You could beg for your life. Forget about raising a family or having grandchildren in the future, but wouldn’t it be nice to be free again, pack your bags for the trip home, and caress your lover’s cheek once again with the back of your hand right here and now? You can then watch the sunset while sitting in a chair, a drink in your hand, and a book on your lap. Such imageries fanciful as they may seem are not beyond reach. All it would take is for you to recant and do what the powers that be -- “cancer” you called them -- ask of you. Retreating into the countryside away from the public eye you can finally rest. Just have mercy and spare your life. 

But maybe it is not fear you feel but sadness. You think of your small band of friends who will remember you when you are gone. And within this small band maybe two, or even just one, who truly understands and will stand by you to the very end. But, you ask, will this friend die with you? You think not. In a deep and profound sense, you learn the meaning of being alone. 

Martyrdom or being remembered by a grateful nation for all time is a stretch of the imagination that it does not even graze your thoughts. You can only hope that the ideals you have put in writing bring change from the top, and not from the foolhardy bravery that your radical comrades are right now scheming while you pen this farewell within these walls. You are certain they will gain nothing but violence and more deaths. You will die resigned to the knowledge that you have lost.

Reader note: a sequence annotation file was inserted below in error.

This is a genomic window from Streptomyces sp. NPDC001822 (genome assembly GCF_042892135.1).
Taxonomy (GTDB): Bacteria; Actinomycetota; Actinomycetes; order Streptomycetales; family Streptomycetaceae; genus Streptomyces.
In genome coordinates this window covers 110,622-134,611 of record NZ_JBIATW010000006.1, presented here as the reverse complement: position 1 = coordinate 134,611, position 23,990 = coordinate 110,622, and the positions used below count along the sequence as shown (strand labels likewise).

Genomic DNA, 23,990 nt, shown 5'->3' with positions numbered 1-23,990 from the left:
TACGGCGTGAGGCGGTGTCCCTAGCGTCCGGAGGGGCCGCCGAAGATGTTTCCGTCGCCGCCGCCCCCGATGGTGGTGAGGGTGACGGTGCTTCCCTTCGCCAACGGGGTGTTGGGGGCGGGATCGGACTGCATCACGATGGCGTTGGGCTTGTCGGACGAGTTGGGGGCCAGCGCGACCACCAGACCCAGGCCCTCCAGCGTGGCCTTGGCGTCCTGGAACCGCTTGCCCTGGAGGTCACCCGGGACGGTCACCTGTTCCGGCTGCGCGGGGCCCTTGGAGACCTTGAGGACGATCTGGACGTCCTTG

Time is slowly ticking and it plays tricks on your mind. Being the smart man that you are, you know that the only way to remain sane is to keep your mind busy. So you formulate a plan. You do not know what your state of mind will be in the final minutes, but, you figure, it shouldn’t be too hard to do. You decide, at the last moment, you will turn to face your executioner, and, futile as it may sound, make sure that the bullet pierces your heart. 

(December 29, 1896)
Play actresses.
Mi Ultimo Adios.
Play in progress.
Josephine Bracken.
Play actor.
Kuya (my elder brother) with Josephine Bracken actress.
The Manila Cathedral in front of Fort Santiago.
Carlos IV of Spain statue in front of the Manila Cathedral.
Manila Cathedral interior.
Rizal Park (a.k.a. Luneta) monument is the exact spot where Dr. Jose Rizal was executed.
Kuya with Jose Rizal actor. Kuya made possible all my trips while in the Philippines including this.